Latching on to the crumbs thrown their way as concessions by the RSS Sarsanghchalak, they noted his acknowledgement that Muslim citizens are not to be called Hindu Muslims but Indian Muslims and that referring to Muslims as jihadis was wrong and hurtful.  They would also like to believe that he conceded the impossibility of India’s Muslims outgrowing and dominating Hindus or that they sought to do so. But they have got very naïve to believe that “Ham paanch hamare pachees” will no longer be a rallying cry of the bhakts because their leader has now been educated by the group on the realities of population growth, a fact that, they think, he was not aware of till this closed-door meeting. Their simple-minded evaluation makes me want to cry!

Playing along with these do-gooders and making concessions purely in the realm of semantic superficialities, the Sarsanghchalak succeeded in his intent of portraying the RSS as the embodiment of rationality, fair-mindedness and simplicity. One member gushed in admiration: “Despite being so powerful, he lives in a very simple room with very simple furniture.” Mohan Bhagwat, and by inference the RSS, emerged from the meeting wearing a halo of accommodation and tolerance. 

The meeting with Bhagwat was so choreographed that no substantive life-and-death issues concerning Muslims were raised. The CAA, the abrogation of Article 370, and, most important, the ongoing controversy around the Gyanvapi mosque were clearly out of bounds. On the contrary, Bhagwat upbraided these self-appointed Muslim "spokespersons” for not amplifying his munificent message on the Gyanvapi Mosque controversy, that “there was no need to find a ‘shivling’ in every mosque and start a new dispute every day,” which he believes is a major concession to Muslim sensibilities, as was his imperious assertion that the Court’s verdict in the matter would be honored. 

He was not reminded by the five supplicants that he was not above law or that the constitutional bench of the Supreme Court, in its 2019 Ayodhya verdict granting the Babri masjid site for construction of the Ramjanmabhumi temple, had categorically prohibited further conversion of any place of worship and imposed a positive obligation to maintain the religious character of every place of worship as it existed on 15th August, 1947, in terms of the Places of Religious Worship Act, 1991.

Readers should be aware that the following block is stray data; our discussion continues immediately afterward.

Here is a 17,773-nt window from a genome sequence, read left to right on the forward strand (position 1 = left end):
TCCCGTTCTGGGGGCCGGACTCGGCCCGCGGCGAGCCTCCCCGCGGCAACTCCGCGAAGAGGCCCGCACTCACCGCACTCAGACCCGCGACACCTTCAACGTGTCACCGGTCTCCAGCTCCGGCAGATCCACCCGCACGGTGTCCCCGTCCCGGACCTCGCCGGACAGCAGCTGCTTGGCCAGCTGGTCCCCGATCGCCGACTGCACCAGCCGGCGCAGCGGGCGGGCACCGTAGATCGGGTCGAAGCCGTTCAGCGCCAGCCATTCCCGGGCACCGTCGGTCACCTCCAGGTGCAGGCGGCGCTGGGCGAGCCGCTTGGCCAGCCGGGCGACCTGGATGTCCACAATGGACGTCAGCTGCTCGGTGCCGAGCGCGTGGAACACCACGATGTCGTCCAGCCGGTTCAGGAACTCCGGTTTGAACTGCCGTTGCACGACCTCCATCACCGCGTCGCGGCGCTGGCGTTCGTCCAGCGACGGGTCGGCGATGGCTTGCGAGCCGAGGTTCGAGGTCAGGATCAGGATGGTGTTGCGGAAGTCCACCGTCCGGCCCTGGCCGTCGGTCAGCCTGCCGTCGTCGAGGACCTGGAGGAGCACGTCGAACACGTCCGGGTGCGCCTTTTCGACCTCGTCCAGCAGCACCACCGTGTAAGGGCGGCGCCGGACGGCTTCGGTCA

One step at a time is clearly the Sarsanghchalak’s strategy. He knows that in the present environment, when faith (of the majority) has been placed above the law as in the Ayodhya judgement, it is more than likely that the Courts will privilege the Hindu hypothesis in the Gyanvapi mosque dispute. Meanwhile, he is working to soften Muslim resistance to change in the status of the functional Gyanvapi mosque. Of course, in the event of the courts delivering justice on the basis of jurisprudence, the extra-constitutional methods, as applied in the Babri Masjid case, are ready at hand, despite his protestations about such a recourse.

It is difficult to fathom the rationale for the meeting between the Sarsanghchalak and the group of five, especially when no substantive issue concerning Muslims was discussed. Their unsolicited intercession on behalf of the beleaguered Muslim community with the RSS chief, was a damp squib. Whether intended or not, the only positive outcome of the meeting is that Mohan Bhagwat has emerged as the voice of reason and moderation, publicly and heartily endorsed by the Muslim interlocutors.

The group of five drew a blank. And yet in a recent interview, one from this elite group stated that 90 percent of Muslims endorsed their interaction with the RSS chief, with his compatriot going further in stating that 99 percent of Muslims he knew approved of the deliberations and their point of view. But surely these gentlemen know better than to think that they could make any headway with the doyen of Hindutva. In any case, as Karan Thapar pointed out, they should have approached the PM or Home Minister who are the arbiters on most issues agitating Muslims. 

In the ultimate analysis, it was a meeting of unequals and a classic example of propitiation of the oppressor who calls the shots. And these Muslim luminaries should know that appeasement never works!

(The writer is a former civil servant and Secretary-General of the Lok Janshakti Party (Ram Vilas). Views are personal)